The week ahead: Summits and such

150 150 Chris Nelson

The Lede

In Santa Clara last Friday, over 500 Californians sat down to discuss the economic future of our state at the first-ever California Economic Summit.

The tone was set immediately by Secretary George Schultz, who bluntly stated to applause that “democracy is not a spectator sport.”

It then moved into a Q&A session between Lt. Gov. Gavin Newsom and Pulitzer Prize winning author and New York Times columnist Thomas Friedman. As Joe Matthews pointed out in a tweet, it was the government official grilling the journalist this time.

Friedman offered his trademark global perspective but related it back to California, where he spends a decent amount of his time. Like any good journalist, he put things in terms that resonated with his audience.

He noted that when the Cold War ended, we put our feet up when we should have been rolling our sleeves up as 2 billion people hungry to compete with the United States were unleashed on the global marketplace. He touched on well-known concepts (faltering education will ensure this decline continues), the philosophical (“average is over” in this age of hyperconnectivity) and the inspirational (he wants America to once again be the launchpad for global innovation).

If anyone doubted he could be relevant at this summit, he also quashed that notion pretty handily.

We then saw presentations on the five pillars that the Summit team identified as critical focus areas for economic recovery: Innovation, Infrastructure, Workforce, Capital, and Regulations.

Once again, everything resonated. The economy is always a hot button issue because it strikes a chord in everyone’s lives, but the hunger in the room to actually get something done was palpable. One glance at the Twitter hashtag #CAeconomy we set up as a repository shows vibrant participation, positivity about the summit and an unwavering desire to shove politics aside in the name of recovery.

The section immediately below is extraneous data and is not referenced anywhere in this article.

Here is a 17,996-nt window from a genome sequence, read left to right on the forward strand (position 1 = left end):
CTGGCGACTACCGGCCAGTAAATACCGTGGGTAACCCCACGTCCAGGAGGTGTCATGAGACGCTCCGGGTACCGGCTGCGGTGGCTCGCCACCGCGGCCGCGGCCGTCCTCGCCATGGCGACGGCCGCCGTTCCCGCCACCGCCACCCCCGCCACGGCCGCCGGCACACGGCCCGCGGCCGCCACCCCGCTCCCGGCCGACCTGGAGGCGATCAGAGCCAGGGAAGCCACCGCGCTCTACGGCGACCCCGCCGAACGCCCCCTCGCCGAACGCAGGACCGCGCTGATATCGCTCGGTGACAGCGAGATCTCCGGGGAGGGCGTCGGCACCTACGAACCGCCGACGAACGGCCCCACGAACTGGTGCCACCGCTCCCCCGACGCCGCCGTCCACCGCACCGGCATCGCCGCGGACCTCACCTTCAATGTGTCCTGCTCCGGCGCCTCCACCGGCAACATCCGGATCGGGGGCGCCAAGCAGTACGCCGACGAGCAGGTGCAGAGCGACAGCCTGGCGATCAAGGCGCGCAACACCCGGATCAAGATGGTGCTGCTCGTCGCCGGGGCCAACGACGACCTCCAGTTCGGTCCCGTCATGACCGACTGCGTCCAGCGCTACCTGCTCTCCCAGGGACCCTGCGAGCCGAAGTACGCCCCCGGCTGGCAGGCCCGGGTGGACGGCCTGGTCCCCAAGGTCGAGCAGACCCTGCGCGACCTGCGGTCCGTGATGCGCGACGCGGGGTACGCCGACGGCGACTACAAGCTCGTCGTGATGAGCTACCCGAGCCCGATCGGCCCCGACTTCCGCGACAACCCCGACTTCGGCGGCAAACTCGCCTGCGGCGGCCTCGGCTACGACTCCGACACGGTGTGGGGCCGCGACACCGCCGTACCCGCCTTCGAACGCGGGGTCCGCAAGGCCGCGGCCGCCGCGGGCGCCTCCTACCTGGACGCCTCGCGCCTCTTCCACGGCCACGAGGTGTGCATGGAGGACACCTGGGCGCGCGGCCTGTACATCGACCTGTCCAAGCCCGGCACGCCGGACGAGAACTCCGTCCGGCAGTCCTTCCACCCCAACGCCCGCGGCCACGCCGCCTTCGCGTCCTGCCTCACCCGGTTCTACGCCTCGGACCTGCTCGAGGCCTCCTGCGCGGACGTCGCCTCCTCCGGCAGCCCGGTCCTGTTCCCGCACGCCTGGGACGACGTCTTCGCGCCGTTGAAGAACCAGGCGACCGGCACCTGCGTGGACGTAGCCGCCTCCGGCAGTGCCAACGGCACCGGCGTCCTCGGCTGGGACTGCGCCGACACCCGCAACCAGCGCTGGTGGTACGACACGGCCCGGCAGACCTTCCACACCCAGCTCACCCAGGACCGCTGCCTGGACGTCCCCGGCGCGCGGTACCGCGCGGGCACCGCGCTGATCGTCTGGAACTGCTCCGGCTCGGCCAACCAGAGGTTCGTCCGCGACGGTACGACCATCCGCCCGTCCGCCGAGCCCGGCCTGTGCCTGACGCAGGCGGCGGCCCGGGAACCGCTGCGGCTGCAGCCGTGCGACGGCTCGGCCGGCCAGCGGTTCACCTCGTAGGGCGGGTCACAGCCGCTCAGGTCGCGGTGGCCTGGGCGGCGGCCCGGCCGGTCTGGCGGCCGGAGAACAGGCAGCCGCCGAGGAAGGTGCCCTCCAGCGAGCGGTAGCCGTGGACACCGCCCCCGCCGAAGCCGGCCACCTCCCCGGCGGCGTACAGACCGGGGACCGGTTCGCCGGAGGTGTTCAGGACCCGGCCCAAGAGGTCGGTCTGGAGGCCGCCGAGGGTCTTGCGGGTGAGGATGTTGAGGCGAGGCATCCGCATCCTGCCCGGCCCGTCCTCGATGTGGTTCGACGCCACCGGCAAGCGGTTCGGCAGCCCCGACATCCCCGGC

Much was discussed. CEQA and talk about regulation seemed to be of particular interest, but that’s just one observation; nothing at all came close to falling flat.

Small group sessions (facilitated by crowdsourcing pioneers Crowdbrite) brought an eerie hush to the room as each table buckled down and calmly went about discussing region-specific goals and the actions needed to manifest them.

With iPads and an abundance of sticky notes and sharpies, the discussions were recorded in unprecedented fashion that could be broadcast in real time on massive screens flanking the area. Every thought will be saved, compiled and analyzed with the goal of presenting the top-level results in a month’s time.

It’s something you have to see to fully appreciate. Technology and ideas coming together in a room where the will to use both on the part of hundreds of people toward a common goal was truly inspirational.

The day progressed with more breakout sessions. While the morning sessions had a regional slant, the afternoon ones were tied to the five pillars mentioned above. With everything recorded and everything available online for further modification, the Summit expects to issue a report based on this data in mid-June.